Last night, I was privileged to attend a special dinner event with two special guests. The main guest was Kazuki Omori, the writer-director of Godzilla vs. Biollante (1989) and Godzilla vs. King Ghidorah (1991), and the screenwriter for Godzilla vs. Mothra (1992) and Godzilla vs. Destoroyah (1995). The event centered around the movie Shoot (1994), which stars members of the idol group SMAP. 

Cinematographer Kenji Takama. Photo by Brett Homenick.

 Also on hand for the event was cinematographer Kenji Takama, who filmed the movie Shoot. Among tokusatsu fans, however, he'd be better known for serving as cinematographer on Gamera: Guardian of the Universe (1995), as well as on Cross Fire (2000).


I had a great talk with Takama-san about several topics. He studied cinematography in Los Angeles and New York on several major films, including Tootsie (1982) and Blue Thunder (1983). Takama-san was on set for these films and learned cinematography techniques directly from Hollywood's best. We even talked about the San Diego Zoo! It's always fun talking about random subjects with the people who made tokusatsu films.

Sunday, January 15, 2017

SURELY YOU GESTE! Another Evening with the Ulf-Man!

Actor Ulf Otsuki at our usual Indian restaurant. Photo by Brett Homenick. 

After attending the event earlier today, I headed to actor Ulf Otsuki's home, and we took in another Hollywood classic. This time, it was the Gary Cooper vehicle Beau Geste (1939), which earned Brian Donlevy a Best Supporting Actor Oscar nomination. I enjoyed the second half much more than the first, which took way too long to get on with the story.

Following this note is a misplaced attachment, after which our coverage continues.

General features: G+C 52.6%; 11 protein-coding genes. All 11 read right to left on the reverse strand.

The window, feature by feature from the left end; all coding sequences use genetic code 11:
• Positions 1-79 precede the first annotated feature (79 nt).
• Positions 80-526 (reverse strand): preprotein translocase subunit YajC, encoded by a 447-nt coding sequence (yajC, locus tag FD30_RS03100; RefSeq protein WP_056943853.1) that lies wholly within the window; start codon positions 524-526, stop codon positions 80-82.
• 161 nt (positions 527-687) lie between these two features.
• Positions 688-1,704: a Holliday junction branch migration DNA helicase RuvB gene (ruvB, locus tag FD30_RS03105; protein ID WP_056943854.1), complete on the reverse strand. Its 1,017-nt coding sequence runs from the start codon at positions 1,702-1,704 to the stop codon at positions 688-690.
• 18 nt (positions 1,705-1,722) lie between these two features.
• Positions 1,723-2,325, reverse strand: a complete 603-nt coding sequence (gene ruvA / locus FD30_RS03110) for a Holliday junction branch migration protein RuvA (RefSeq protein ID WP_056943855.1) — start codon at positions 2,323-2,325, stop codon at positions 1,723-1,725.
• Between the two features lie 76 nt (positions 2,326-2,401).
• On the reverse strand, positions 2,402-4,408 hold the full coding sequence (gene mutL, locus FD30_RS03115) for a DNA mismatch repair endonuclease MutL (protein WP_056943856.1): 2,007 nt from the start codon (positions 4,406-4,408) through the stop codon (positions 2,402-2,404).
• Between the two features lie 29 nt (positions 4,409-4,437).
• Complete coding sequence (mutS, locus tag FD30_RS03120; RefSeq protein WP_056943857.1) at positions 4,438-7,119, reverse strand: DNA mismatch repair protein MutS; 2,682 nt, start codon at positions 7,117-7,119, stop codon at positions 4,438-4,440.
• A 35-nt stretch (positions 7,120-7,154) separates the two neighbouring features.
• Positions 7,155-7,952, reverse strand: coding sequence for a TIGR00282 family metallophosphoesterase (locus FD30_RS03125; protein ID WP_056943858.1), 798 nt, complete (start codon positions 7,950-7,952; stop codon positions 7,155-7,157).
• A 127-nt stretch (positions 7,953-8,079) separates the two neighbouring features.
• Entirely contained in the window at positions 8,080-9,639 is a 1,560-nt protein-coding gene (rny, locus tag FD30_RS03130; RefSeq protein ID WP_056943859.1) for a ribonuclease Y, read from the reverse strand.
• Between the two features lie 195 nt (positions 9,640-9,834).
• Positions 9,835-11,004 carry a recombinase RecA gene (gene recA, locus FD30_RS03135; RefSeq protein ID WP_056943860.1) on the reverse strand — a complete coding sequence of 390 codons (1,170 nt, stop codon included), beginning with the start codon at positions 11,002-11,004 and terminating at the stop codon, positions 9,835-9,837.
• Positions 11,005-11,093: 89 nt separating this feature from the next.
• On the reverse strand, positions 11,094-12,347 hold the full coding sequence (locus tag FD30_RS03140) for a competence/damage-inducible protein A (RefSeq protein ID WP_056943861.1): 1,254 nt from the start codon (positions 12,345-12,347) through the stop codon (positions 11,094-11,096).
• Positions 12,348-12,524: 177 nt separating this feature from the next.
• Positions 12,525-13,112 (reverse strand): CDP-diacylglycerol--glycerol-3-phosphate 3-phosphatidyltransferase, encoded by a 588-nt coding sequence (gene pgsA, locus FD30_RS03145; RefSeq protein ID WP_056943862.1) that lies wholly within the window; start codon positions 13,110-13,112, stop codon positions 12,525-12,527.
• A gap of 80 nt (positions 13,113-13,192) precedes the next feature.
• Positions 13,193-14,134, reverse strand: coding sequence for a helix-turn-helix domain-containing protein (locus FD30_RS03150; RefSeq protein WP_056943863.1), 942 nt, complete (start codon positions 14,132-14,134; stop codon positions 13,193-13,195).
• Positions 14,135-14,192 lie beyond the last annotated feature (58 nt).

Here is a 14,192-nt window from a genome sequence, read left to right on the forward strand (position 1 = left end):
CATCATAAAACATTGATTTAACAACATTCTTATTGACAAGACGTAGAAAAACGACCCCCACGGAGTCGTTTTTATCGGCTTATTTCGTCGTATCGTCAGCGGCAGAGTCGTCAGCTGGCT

After the movie, we went out again for Indian food at our usual location. It was another great meal, after which I returned home. Thank you again for your hospitality, Ulf-san!

SONNY CHIBA: Master of Japanese Mobsters!

Japanese action star Sonny Chiba poses for photos among the gathered fans. Photo by Brett Homenick.

Today, I attended a fun event at the Sun Plaza in Nakano, Tokyo. The guest of honor was Toei action star Shinichi "Sonny" Chiba, who's headlined everything from the bloody actioner The Street Fighter (1974) to the tokusatsu cult classic Invasion of the Neptune Men (1961). Around the world, Chiba-san is best known for his yakuza (Japanese mobster) movies.


Chiba-san impressed the audience with his stories, and he shared his memories of becoming a Toei New Face and working with directors as varied as Kinji Fuksasaku and Quentin Tarantino.


It was a blast seeing Chiba-san again. He's always in great spirits and has a warm personality, a trait not often shared with other international movie stars. A fun time was most certainly had by all who were there.